• Reply
      A matsi 5 days ago

      Canadas govt is clearly now run by banks. The unmitigated immigration, liberalization of credit and loan sharks in the market, combined with compliance from Ottawa allowing ever more unaffordable lending has left Canada in a mess.
      Now not only can’t the govt allows natural correction in housing prices, instead focusing on the fictitious ‘supply’ argument, because it would reveal the terrible mismanagement by Trudeau, but the big 6 banks themselves would quickly face insolvency? With more than $1B in delinquencies just on mortgage debt, Canada is facing a generational economic crisis, entirely of the Trudeau govt’s making.

  • Reply
    Ian Brown 1 week ago

    OSFI hit TD with its largest fine ever IIRC. It was $19 million.

    The US is expected to hit TD with a billion dollar fine for a similar issue, but they actually had the ability to execute further investigation into why it didn’t follow through with its promised crackdown.

    Canada is lucky banks used to listen to OSFI, because they effectively have no power in contrast to other countries. Might as well not have a regulator.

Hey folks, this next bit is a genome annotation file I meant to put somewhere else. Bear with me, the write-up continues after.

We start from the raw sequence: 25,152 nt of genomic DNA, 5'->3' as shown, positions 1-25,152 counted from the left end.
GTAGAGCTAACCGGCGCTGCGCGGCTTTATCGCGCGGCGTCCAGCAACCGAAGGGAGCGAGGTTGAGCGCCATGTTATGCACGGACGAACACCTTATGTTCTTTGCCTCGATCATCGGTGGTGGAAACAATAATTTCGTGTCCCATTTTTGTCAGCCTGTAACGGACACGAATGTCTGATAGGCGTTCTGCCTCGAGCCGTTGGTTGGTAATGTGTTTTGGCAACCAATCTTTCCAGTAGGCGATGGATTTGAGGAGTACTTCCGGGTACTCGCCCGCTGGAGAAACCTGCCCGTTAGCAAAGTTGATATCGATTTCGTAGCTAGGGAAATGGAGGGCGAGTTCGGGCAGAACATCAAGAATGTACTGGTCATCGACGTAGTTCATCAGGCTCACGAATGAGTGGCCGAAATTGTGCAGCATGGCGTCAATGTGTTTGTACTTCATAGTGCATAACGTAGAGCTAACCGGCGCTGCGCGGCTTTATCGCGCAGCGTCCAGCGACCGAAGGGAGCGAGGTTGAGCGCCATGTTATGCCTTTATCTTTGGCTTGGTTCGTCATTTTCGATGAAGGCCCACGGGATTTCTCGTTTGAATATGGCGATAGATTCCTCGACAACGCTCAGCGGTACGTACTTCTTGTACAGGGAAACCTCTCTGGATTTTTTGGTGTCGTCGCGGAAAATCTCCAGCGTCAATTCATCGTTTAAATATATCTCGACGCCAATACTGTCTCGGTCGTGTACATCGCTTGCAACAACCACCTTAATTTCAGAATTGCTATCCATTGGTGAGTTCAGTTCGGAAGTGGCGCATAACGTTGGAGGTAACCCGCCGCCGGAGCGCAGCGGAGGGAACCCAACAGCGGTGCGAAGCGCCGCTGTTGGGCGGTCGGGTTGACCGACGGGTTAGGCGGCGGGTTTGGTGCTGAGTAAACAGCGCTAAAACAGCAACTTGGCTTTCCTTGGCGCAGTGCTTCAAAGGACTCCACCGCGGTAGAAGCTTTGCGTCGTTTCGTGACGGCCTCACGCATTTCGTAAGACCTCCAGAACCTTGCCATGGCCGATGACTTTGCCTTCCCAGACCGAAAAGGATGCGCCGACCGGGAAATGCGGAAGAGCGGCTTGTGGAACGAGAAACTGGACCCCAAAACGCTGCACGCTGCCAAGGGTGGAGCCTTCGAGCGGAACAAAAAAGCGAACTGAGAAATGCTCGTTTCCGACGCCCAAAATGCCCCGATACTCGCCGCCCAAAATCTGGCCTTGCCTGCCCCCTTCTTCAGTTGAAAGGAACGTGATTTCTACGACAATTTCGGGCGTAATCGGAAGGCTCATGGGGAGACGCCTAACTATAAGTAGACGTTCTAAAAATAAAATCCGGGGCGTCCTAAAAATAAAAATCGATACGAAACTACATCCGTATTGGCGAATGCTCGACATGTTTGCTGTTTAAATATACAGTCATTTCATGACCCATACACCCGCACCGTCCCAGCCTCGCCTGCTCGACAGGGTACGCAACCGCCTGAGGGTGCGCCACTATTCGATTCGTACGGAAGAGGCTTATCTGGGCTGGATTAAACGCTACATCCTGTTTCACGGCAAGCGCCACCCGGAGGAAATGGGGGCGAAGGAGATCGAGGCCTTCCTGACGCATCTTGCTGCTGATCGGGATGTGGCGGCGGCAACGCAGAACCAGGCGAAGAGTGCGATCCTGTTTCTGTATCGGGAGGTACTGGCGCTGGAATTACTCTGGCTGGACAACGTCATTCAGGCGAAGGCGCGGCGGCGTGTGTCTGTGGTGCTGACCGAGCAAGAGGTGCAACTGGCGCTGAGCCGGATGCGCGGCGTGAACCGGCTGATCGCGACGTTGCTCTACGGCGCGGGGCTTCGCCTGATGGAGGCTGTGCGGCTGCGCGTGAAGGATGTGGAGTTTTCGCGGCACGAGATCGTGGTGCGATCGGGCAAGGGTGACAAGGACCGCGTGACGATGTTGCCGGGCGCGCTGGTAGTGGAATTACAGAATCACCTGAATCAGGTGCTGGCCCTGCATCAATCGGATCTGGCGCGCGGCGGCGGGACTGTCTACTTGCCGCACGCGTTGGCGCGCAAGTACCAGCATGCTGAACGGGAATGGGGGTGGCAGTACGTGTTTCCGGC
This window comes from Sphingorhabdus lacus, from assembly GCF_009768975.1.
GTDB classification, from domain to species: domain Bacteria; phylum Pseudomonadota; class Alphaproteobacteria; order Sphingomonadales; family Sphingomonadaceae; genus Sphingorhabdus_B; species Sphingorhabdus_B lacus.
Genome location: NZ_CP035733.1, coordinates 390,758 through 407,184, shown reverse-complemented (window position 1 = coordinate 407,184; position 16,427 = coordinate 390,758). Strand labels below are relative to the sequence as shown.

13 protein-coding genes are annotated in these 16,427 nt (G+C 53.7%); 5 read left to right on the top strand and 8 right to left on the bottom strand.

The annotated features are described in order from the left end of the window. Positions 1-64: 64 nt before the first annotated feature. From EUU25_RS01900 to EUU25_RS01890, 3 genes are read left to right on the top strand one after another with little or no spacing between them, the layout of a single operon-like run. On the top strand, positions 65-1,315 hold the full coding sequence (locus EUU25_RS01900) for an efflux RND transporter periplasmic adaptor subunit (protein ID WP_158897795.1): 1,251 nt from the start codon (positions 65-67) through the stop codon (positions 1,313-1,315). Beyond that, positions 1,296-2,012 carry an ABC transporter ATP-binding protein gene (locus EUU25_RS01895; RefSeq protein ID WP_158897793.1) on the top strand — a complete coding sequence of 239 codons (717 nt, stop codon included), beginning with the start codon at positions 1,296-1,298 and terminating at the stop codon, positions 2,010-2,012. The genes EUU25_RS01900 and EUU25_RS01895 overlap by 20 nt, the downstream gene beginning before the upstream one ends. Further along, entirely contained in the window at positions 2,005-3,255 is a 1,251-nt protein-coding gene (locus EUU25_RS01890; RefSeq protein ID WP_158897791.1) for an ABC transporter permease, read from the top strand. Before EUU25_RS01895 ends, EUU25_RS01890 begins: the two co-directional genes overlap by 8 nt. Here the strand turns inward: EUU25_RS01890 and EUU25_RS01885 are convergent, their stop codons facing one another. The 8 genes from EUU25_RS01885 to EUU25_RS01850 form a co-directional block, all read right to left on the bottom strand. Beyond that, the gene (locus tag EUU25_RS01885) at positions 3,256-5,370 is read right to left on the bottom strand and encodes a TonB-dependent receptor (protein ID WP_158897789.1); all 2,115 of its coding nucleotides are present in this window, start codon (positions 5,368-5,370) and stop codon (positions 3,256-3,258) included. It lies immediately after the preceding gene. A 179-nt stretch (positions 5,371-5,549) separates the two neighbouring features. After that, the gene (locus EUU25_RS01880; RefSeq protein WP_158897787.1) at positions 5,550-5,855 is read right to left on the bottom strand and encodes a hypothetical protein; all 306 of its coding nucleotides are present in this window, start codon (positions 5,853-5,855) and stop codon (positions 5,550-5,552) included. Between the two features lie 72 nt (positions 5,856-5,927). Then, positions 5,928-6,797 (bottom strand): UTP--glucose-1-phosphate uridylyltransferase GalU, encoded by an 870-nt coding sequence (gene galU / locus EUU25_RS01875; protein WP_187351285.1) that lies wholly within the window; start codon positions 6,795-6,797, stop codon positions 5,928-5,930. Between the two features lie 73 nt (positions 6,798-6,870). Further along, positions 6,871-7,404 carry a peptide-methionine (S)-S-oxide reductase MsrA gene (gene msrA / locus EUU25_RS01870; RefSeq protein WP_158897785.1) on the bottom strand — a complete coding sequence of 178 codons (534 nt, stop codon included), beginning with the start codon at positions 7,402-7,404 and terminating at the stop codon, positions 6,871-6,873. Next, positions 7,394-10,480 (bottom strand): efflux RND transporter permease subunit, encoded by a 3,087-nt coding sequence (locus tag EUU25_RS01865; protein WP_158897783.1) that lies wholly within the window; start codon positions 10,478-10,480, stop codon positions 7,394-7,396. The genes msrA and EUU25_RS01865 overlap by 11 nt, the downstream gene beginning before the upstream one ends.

• Reply
      RW 1 week ago

      True this. Routeledge is saying the right things and implementing the right measures, but finance is focused on propping up investors.

      Crisis doesn’t happen overnight. It happens after repeatedly trying to mitigate risk rather than contain it. They might be able to patch over this, but they’re risking a relatively minor issue for the whole financial system.

  • Reply
    Gerald Haw 1 week ago

    Good news. The capital gains hike will be enough to pay off the inevitable bank bail out.

    “TD money laundering fine could double to $4 billion”

    • Reply
      Aaron 1 week ago

      “Slowly at first and then all at once.” That’s how it happens. Without exception. Always. They are still in the “first” part. Muddling along, fooling around and trying to convince themselves that it’s salvageable, unaccepting of the grave situation. The closer they get to the ‘event window’, the more the gravity of the situation will weigh on them. Their eyes will get very wide as the inevitability of it sinks in, as the enormity presents itself. Some of the politicians and bankers and otherwise ‘leaders’ will do some really ‘out there’ stuff. And then it will hit, and everyone will pay.